This article describes my experience of aid, starting over 40 years ago in Africa, and then in the ex-Soviet Union. Some will hotly deny my conclusions, but their veracity is only too apparent in the current state of the world and the decline in western values. Part one deals with the background and part 2 illustrates it with actual experiences.
Twenty years ago, I was living and working in Bishkek, Kyrgyzstan. Together with an American friend then living in Tashkent, I co-wrote an article about western aid. We concluded that the West had been giving away free lunches to the wrong people. This harmed not only the poor people we were supposed to help, but our own values too. Our democracies and law-based systems did not just pop up like mushrooms. They evolved over centuries. They cost hard work, at times, blood and treasure. Our agencies, we claimed, were debasing that heritage.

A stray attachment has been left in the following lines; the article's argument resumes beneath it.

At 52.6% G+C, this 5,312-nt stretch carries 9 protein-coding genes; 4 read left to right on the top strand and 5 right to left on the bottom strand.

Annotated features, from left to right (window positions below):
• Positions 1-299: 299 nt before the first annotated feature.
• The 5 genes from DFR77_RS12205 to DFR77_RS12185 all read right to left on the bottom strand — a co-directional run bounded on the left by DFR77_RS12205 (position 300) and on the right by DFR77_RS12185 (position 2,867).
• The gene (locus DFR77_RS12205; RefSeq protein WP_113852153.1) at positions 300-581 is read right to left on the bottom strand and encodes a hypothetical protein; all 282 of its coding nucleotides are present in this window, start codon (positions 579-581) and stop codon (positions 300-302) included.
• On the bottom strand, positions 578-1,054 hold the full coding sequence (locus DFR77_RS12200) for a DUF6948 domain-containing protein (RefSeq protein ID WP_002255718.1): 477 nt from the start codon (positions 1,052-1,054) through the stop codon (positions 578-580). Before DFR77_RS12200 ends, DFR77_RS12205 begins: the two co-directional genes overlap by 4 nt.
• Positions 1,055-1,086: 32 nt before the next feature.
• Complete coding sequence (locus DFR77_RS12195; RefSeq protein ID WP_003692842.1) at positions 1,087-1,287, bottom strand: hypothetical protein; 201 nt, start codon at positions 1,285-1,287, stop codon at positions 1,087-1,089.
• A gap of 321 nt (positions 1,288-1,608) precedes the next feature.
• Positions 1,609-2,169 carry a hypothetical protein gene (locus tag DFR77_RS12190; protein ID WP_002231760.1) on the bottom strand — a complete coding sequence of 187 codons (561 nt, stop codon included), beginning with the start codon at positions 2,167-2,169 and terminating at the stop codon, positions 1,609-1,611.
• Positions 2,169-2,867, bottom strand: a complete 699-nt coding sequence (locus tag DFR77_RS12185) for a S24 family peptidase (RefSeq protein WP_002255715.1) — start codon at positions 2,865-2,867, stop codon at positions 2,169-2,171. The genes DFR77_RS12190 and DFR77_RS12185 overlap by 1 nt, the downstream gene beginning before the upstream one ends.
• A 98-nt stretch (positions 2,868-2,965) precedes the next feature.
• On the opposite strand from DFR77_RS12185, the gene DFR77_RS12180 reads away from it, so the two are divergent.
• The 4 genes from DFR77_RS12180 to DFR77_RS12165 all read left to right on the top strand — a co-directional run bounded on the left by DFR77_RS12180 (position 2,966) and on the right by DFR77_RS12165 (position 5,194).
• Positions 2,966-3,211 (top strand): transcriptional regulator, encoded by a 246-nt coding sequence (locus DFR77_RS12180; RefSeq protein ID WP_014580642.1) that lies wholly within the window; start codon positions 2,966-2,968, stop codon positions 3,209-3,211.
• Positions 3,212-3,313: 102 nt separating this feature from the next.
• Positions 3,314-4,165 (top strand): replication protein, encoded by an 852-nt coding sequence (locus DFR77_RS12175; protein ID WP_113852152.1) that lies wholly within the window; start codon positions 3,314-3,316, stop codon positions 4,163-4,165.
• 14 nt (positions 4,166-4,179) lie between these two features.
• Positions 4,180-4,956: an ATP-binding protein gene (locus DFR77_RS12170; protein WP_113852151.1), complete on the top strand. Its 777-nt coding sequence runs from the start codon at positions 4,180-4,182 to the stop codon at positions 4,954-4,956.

Twenty years later, nothing has changed. Free lunches are still being given away. Looking at the world from within their self-interested bubble, the aid community pursues failure because that is what ensures their survival. We are in danger of having created a Trojan Horse that will undermine, in our own countries, those values we have so tragically failed to introduce to others.
Many of the events described in part 2 happened 20 plus years ago. I have focused on Kyrgyzstan because I know it best, they could equally have been written about other Soviet bloc countries. They are still relevant for three reasons. Firstly, they were the result of a mindset that still dominates. Secondly, they presaged an assault on the integrity of western democracy and, lastly, because nothing has been learned from the failures.
During my time in Africa, I was shocked at how aid was wasted. For example, Medicines delivered by the UN were openly sold in the markets. No one seemed to care, including the international community. The scandals that have beset some major charities came, regrettably, as no surprise. The only surprise was that, at last, they were being reported.